These last two statements are aimed at corporations who have gotten themselves extremely involved in the political landscape. The oil and gas industry as well as other major organizations and polluters give heavily to campaigning politicians who then back them or support legislation that may be beneficial to them, while standing against legislation that could regulate them. The example given above is that of the Koch brothers. You have probably heard of them, but if you haven’t here is a link for you. In summary, they give a lot of money to make sure their billion dollar business ventures are not regulated. Are they solely responsible for climate skepticism? Certainly not, but they are a major player and they influence a lot of politicians (mostly on the Republican side of the isle).
At this point, it would be unjust of me to pretend like Democrats are doing all of this solely out of their concerns for the world. I certainly hope that they are, but another reason why they are speaking out is because they are going to start getting money as well. Billionaire Tom Steyer has pledged to give up to $100 million in support of candidates who support stronger climate legislation in the upcoming mid term election. All members of both parties are primarily concerned with reelection. It makes sense, they need to get reelected to maintain a job, to push their issues, and to make sure the voices of their constituents are heard. But, when people or corporations with ulterior motives can donate unchecked and absurd amounts of money, they will clearly have some sway. This is not to say that all politicians are too corrupt to get anything done, or that Tom Steyer has bad intentions (because I don’t believe he does, just the opposite in fact), but it is to say that there is a whole lot more too this issue than science these days.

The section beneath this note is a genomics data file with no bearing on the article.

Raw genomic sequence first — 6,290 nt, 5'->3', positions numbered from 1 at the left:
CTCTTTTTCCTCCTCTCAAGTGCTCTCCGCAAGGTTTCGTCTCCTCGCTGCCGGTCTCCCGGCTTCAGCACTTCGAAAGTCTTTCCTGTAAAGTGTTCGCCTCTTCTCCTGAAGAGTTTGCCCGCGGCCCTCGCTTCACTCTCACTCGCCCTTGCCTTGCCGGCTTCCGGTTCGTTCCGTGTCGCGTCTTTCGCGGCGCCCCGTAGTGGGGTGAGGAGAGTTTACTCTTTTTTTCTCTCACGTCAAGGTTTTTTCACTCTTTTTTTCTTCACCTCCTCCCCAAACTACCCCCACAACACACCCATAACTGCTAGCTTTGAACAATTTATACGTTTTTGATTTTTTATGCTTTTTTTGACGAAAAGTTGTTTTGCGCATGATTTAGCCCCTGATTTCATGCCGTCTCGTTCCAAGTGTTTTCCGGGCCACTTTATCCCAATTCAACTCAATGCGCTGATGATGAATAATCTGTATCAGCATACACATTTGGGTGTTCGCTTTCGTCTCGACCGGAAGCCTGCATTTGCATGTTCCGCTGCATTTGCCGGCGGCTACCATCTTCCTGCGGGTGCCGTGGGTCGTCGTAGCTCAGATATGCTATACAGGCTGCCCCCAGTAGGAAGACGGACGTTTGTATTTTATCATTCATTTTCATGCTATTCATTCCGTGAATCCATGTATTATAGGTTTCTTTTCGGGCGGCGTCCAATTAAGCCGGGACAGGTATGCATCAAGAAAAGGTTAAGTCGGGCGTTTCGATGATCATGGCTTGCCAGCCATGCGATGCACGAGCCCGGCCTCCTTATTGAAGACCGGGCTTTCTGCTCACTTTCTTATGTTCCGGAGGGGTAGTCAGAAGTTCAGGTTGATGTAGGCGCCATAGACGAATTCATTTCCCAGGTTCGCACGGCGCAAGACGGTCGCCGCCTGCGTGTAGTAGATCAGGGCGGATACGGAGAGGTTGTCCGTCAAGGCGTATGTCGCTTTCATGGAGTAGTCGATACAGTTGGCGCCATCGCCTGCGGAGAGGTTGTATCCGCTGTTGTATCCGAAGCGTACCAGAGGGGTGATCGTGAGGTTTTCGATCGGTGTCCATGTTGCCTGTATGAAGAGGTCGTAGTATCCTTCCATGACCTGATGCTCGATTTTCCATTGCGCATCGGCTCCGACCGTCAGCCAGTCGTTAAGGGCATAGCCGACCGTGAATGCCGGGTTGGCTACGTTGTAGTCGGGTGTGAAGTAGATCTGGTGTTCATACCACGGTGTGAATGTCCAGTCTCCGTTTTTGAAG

This is a great lead up to my favorite quote of the night:
“I rise tonight in puzzlement as to how this issue became a partisan issue. It’s a scientific issue.” –Angus King (I. Maine).
I too rise in puzzlement of this. There is a 97% consensus across the global scientific community that climate change is real and is caused by human activity (I wrote more about this here). Why are we still arguing about arguing about this? Can we at least move on to arguing about potential legislation. New science is showing that even the perceived limit of letting the global temperature rise 2 degrees C is going to cause catastrophic, global scale issues. The issues are real, it is time to move beyond talk. I recognize that a popular consensus must be reached before it is really possible to do that, so I will end with this:
The event occurred to raise awareness for climate change issues and to hopefully garner support for what could be future legislation. The key is to bring the issue back to the forefront. Let’s hope that happens soon. It will take Bi-partisan legislation to make that happen, as Senator Schatz says in his speech.
I will continue to hope for Bi-partisan work on mitigating the impacts of climate change and hopefully slowing it. There is a future to think about here. It is not just about the natural world. Changing climate will effect us in a multitude of social and economic ways. I’ve written about this in several previous posts, here, here, and here).
For more thoughts/opinions/information check out the hashtag #up4climate on Twitter (still very active) as well as this Youtube page, which contains many of the speeches given during the all night talkathon.